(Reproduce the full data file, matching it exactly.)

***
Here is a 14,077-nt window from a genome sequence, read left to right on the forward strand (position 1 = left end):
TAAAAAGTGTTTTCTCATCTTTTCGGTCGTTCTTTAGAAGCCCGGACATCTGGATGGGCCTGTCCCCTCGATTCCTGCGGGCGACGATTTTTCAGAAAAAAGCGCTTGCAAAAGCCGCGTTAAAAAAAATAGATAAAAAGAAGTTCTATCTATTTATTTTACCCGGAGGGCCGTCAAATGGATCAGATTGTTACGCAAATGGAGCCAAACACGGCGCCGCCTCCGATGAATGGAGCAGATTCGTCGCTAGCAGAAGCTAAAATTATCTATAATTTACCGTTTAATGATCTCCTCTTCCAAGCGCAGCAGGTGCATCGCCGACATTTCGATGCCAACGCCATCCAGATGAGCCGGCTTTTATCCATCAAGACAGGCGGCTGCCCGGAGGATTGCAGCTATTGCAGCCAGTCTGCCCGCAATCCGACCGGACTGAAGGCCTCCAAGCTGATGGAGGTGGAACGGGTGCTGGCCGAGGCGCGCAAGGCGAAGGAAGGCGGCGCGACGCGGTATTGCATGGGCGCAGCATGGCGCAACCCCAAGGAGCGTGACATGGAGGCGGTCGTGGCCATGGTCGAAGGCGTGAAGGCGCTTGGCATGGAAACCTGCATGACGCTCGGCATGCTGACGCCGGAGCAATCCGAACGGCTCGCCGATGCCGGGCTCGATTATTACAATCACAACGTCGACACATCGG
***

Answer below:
Here is a 14,077-nt window from a genome sequence, read left to right on the forward strand (position 1 = left end):
TAAAAAGTGTTTTCTCATCTTTTCGGTCGTTCTTTAGAAGCCCGGACATCTGGATGGGCCTGTCCCCTCGATTCCTGCGGGCGACGATTTTTCAGAAAAAAGCGCTTGCAAAAGCCGCGTTAAAAAAAATAGATAAAAAGAAGTTCTATCTATTTATTTTACCCGGAGGGCCGTCAAATGGATCAGATTGTTACGCAAATGGAGCCAAACACGGCGCCGCCTCCGATGAATGGAGCAGATTCGTCGCTAGCAGAAGCTAAAATTATCTATAATTTACCGTTTAATGATCTCCTCTTCCAAGCGCAGCAGGTGCATCGCCGACATTTCGATGCCAACGCCATCCAGATGAGCCGGCTTTTATCCATCAAGACAGGCGGCTGCCCGGAGGATTGCAGCTATTGCAGCCAGTCTGCCCGCAATCCGACCGGACTGAAGGCCTCCAAGCTGATGGAGGTGGAACGGGTGCTGGCCGAGGCGCGCAAGGCGAAGGAAGGCGGCGCGACGCGGTATTGCATGGGCGCAGCATGGCGCAACCCCAAGGAGCGTGACATGGAGGCGGTCGTGGCCATGGTCGAAGGCGTGAAGGCGCTTGGCATGGAAACCTGCATGACGCTCGGCATGCTGACGCCGGAGCAATCCGAACGGCTCGCCGATGCCGGGCTCGATTATTACAATCACAACGTCGACACATCGG